Airport Ground Support Equipment Solutions

Professional training solutions for ground handling operations at airports.

How big of a problem are ground handling accidents?

An independent study conducted by the business aviation consulting group VanAllen, in Peachtree, GA studied towing accidents over a 24 month period covering 2014/2015:

  • Eighty (80) aviation departments and FBOs participated in the study.
  • 37% of respondents had at least one ground incident in the study period.
  • In total, the respondents had 168,810 aircraft legs flown, and a total of 64 ground events.
  • In all, the study group had a ground event rate of approximately one event per 4000 flight hours. For example, organizations responsible for eight (8) aircraft had a 50% probability of having a ground event in a six (6) month period.
  • 33% of these accidents were towing accidents (21).
  • Total estimated cost of these accidents was $12.3M in this study group alone in 24 mo.
  • 2016 accident cost/lost revenues estimated to be $586K per event x 21 events.

Why is training ground handling operators important?

  • Efficient aircraft ground handling ensures schedules are maintained, resulting in improved bottom lines.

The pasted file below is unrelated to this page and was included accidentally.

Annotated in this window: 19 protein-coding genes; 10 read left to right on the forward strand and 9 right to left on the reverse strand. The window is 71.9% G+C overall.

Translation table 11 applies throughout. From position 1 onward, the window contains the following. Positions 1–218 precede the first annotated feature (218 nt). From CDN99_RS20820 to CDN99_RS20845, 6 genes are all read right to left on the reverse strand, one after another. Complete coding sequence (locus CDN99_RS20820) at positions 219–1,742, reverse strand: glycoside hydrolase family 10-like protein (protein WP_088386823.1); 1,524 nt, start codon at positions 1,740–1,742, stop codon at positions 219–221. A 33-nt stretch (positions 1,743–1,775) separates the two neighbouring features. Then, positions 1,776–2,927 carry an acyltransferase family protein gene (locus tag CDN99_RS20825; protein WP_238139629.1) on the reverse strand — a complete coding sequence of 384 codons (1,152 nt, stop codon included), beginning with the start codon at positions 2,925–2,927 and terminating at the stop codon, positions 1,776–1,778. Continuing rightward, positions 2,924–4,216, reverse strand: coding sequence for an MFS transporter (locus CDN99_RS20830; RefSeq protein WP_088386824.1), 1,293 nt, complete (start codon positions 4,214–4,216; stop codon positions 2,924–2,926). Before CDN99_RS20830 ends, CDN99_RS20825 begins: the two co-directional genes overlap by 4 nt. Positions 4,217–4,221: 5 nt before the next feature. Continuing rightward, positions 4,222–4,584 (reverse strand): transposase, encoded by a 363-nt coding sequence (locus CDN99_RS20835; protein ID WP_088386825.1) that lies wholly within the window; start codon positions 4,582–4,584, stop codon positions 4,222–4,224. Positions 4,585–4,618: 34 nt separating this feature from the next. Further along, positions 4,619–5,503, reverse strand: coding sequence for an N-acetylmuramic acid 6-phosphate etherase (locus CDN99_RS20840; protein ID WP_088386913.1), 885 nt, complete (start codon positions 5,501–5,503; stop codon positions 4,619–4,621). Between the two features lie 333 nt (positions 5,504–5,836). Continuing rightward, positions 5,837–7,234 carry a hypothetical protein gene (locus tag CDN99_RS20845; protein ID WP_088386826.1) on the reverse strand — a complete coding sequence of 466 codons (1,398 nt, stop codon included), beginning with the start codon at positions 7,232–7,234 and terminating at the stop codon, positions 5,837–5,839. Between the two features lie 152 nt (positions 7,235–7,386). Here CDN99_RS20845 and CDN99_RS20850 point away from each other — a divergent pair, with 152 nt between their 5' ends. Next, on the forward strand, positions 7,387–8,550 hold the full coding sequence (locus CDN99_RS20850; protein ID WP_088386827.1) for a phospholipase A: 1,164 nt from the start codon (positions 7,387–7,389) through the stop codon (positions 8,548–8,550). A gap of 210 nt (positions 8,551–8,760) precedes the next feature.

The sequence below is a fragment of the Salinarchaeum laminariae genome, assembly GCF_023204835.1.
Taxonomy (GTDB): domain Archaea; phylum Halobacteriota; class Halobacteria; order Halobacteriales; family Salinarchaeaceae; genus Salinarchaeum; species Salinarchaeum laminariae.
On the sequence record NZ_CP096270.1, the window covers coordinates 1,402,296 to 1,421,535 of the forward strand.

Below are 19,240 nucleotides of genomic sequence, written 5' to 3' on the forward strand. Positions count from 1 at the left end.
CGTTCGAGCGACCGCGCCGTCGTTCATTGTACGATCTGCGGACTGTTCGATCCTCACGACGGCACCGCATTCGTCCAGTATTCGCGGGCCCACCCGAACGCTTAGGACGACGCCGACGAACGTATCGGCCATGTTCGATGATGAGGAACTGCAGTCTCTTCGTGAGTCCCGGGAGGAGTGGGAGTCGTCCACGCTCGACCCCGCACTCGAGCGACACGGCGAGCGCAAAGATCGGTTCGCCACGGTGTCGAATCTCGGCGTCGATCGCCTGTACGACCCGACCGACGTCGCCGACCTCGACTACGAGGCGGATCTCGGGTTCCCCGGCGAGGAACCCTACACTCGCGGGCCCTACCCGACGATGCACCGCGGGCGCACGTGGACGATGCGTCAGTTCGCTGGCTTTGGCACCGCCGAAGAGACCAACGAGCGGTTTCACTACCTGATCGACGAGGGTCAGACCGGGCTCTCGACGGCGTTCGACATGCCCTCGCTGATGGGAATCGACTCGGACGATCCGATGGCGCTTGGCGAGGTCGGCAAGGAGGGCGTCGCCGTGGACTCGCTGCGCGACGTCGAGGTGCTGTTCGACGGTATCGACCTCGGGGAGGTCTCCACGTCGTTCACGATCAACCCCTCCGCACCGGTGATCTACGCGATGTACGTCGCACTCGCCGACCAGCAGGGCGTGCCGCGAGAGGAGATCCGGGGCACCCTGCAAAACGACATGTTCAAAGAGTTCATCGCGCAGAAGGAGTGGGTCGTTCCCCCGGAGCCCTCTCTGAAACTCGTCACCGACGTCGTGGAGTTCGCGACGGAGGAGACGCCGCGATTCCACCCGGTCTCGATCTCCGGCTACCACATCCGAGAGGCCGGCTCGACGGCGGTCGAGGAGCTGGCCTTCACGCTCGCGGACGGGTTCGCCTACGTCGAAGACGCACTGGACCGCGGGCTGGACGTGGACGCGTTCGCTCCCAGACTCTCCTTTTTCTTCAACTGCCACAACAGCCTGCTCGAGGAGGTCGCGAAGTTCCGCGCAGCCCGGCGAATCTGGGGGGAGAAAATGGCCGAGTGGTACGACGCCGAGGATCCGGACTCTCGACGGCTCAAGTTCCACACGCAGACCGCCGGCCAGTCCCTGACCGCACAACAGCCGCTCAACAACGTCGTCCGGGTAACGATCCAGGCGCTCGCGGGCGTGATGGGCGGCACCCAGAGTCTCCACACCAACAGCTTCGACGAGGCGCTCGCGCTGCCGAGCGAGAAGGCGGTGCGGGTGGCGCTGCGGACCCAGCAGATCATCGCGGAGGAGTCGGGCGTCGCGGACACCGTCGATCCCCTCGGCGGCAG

• The safety of your entire team and passengers is the number one priority. Safe operation of your ground handling equipment is a critical business requirement.
  • Training GSE crews effectively is a key element in maintaining a safety program that holds up to internal and external regulatory scrutiny.
  • Accidents are expensive. The average cost of an accident involving ground handling equipment was nearly $400,000 in 1998 (FAA Study, Wenner, Drury). This takes into account only potential aircraft damage and lost revenues (passengers/cargo). The intangibles make this number much higher.

Ground Operations Training Challenges

  • Ground handling operators are subjected to daily hazards which require critical driving and difficult decision making skills.
  • Your organization’s responsibility to provide proper training is key to the safety of your ground crew and ramp operations as a whole.
  • Traditional classroom training approaches, which focus solely on equipment control and do not fully engage trainees, fall short.
  • In order to improve decision making skills, drivers must be:
  • exposed to dangerous situations
  • become familiar with potential risks and threats
  • have the opportunity to practice appropriate responses
  • Learning environment is difficult to stage.

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